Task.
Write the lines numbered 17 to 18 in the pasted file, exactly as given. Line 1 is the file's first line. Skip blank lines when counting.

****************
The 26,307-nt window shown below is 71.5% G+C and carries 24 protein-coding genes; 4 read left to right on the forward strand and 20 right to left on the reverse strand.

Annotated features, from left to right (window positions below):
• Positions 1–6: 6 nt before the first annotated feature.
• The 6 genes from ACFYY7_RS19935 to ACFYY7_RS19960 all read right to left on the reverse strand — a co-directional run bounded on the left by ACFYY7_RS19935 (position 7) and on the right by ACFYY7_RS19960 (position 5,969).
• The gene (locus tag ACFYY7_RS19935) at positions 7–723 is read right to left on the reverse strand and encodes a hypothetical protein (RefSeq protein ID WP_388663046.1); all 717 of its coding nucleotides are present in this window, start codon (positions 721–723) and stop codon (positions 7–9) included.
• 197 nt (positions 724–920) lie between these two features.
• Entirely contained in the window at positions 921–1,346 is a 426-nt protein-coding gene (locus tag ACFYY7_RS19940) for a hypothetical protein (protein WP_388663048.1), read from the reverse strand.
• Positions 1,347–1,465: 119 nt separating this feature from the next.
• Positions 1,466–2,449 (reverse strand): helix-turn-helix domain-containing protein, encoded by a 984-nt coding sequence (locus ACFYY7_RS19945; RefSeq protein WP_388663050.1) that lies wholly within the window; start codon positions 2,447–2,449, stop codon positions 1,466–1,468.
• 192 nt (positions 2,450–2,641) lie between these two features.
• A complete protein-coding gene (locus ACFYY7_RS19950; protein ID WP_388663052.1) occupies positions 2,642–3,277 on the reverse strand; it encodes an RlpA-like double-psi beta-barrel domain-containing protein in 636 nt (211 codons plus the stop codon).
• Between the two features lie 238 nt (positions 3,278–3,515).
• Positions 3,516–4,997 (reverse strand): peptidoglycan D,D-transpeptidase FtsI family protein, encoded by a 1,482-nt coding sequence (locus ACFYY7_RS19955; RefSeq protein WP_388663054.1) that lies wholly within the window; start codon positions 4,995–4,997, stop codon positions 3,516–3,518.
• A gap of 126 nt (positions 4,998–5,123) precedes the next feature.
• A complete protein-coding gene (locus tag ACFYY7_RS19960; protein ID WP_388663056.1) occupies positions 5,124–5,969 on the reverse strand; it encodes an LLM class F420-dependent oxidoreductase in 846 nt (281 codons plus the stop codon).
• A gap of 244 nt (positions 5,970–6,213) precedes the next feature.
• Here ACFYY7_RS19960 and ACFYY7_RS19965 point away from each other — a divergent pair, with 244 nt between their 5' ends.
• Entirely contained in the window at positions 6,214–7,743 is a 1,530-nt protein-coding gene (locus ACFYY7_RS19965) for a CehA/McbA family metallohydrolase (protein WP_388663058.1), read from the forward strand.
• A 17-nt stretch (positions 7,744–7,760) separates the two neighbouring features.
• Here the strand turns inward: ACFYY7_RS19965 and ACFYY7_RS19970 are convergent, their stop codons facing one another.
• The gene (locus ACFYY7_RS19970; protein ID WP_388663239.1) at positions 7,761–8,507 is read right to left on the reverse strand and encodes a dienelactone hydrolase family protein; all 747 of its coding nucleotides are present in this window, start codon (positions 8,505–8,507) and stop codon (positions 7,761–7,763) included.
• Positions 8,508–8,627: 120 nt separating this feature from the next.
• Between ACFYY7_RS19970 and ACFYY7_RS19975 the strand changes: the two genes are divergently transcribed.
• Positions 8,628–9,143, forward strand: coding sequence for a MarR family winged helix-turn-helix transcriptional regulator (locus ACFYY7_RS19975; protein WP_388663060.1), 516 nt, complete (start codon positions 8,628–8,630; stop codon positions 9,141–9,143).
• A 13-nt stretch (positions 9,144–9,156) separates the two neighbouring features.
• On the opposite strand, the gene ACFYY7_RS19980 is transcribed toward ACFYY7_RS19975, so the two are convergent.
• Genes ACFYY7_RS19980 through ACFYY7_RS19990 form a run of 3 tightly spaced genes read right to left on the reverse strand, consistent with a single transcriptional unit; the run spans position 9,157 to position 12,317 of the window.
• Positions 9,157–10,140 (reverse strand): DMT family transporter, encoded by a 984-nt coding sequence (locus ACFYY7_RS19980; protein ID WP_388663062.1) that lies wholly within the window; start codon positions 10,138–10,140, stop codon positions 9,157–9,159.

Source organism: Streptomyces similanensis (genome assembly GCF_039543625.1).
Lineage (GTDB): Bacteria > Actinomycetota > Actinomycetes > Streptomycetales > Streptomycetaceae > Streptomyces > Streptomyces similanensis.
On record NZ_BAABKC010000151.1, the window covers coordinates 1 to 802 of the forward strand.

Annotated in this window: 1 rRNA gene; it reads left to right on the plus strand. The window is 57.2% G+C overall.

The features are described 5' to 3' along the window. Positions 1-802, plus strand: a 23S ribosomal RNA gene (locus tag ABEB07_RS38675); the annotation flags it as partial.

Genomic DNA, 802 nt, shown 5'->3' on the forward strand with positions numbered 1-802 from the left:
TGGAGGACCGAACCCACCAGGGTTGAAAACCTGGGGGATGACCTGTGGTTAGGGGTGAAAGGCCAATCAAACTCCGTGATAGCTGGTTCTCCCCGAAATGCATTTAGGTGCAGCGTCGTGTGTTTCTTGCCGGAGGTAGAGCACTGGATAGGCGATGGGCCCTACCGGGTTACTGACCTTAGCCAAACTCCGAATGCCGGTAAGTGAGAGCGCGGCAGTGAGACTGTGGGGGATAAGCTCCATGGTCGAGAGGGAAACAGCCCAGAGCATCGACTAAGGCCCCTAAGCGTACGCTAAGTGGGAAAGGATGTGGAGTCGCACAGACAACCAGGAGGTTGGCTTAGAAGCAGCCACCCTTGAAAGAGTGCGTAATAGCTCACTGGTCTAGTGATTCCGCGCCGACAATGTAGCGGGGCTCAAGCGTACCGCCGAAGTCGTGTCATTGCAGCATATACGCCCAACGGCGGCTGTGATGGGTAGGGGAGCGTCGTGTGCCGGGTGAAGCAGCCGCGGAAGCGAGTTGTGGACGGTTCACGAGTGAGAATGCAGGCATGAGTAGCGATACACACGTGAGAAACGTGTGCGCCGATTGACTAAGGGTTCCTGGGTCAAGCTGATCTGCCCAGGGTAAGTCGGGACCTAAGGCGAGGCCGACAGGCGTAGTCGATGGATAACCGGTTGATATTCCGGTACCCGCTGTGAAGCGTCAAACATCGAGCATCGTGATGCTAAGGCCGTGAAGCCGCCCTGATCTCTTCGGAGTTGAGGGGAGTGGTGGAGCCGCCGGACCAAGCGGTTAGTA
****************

• Here ACFYY7_RS19960 and ACFYY7_RS19965 point away from each other — a divergent pair, with 244 nt between their 5' ends.
• Entirely contained in the window at positions 6,214–7,743 is a 1,530-nt protein-coding gene (locus ACFYY7_RS19965) for a CehA/McbA family metallohydrolase (protein WP_388663058.1), read from the forward strand.